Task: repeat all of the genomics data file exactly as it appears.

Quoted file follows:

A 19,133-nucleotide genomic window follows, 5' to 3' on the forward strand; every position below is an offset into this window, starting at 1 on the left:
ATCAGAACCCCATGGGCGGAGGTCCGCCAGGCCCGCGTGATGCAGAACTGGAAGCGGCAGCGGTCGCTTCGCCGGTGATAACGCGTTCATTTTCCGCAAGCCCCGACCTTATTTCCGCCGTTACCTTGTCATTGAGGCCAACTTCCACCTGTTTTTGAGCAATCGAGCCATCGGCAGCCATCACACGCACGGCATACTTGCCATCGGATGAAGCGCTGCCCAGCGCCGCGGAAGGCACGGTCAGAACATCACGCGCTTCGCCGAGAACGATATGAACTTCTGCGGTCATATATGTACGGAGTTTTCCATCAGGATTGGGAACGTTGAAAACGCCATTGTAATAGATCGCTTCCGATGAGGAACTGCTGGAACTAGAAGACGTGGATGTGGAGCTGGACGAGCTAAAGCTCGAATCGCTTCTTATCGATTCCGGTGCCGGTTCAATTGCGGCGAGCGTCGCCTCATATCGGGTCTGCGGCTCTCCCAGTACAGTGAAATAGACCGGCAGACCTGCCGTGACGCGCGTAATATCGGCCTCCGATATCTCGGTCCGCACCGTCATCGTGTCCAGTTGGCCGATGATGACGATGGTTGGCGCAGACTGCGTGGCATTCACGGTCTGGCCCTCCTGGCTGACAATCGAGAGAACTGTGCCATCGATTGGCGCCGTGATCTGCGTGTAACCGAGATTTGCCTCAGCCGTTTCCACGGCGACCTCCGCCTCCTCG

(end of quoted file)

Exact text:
A 19,133-nucleotide genomic window follows, 5' to 3' on the forward strand; every position below is an offset into this window, starting at 1 on the left:
ATCAGAACCCCATGGGCGGAGGTCCGCCAGGCCCGCGTGATGCAGAACTGGAAGCGGCAGCGGTCGCTTCGCCGGTGATAACGCGTTCATTTTCCGCAAGCCCCGACCTTATTTCCGCCGTTACCTTGTCATTGAGGCCAACTTCCACCTGTTTTTGAGCAATCGAGCCATCGGCAGCCATCACACGCACGGCATACTTGCCATCGGATGAAGCGCTGCCCAGCGCCGCGGAAGGCACGGTCAGAACATCACGCGCTTCGCCGAGAACGATATGAACTTCTGCGGTCATATATGTACGGAGTTTTCCATCAGGATTGGGAACGTTGAAAACGCCATTGTAATAGATCGCTTCCGATGAGGAACTGCTGGAACTAGAAGACGTGGATGTGGAGCTGGACGAGCTAAAGCTCGAATCGCTTCTTATCGATTCCGGTGCCGGTTCAATTGCGGCGAGCGTCGCCTCATATCGGGTCTGCGGCTCTCCCAGTACAGTGAAATAGACCGGCAGACCTGCCGTGACGCGCGTAATATCGGCCTCCGATATCTCGGTCCGCACCGTCATCGTGTCCAGTTGGCCGATGATGACGATGGTTGGCGCAGACTGCGTGGCATTCACGGTCTGGCCCTCCTGGCTGACAATCGAGAGAACTGTGCCATCGATTGGCGCCGTGATCTGCGTGTAACCGAGATTTGCCTCAGCCGTTTCCACGGCGACCTCCGCCTCCTCG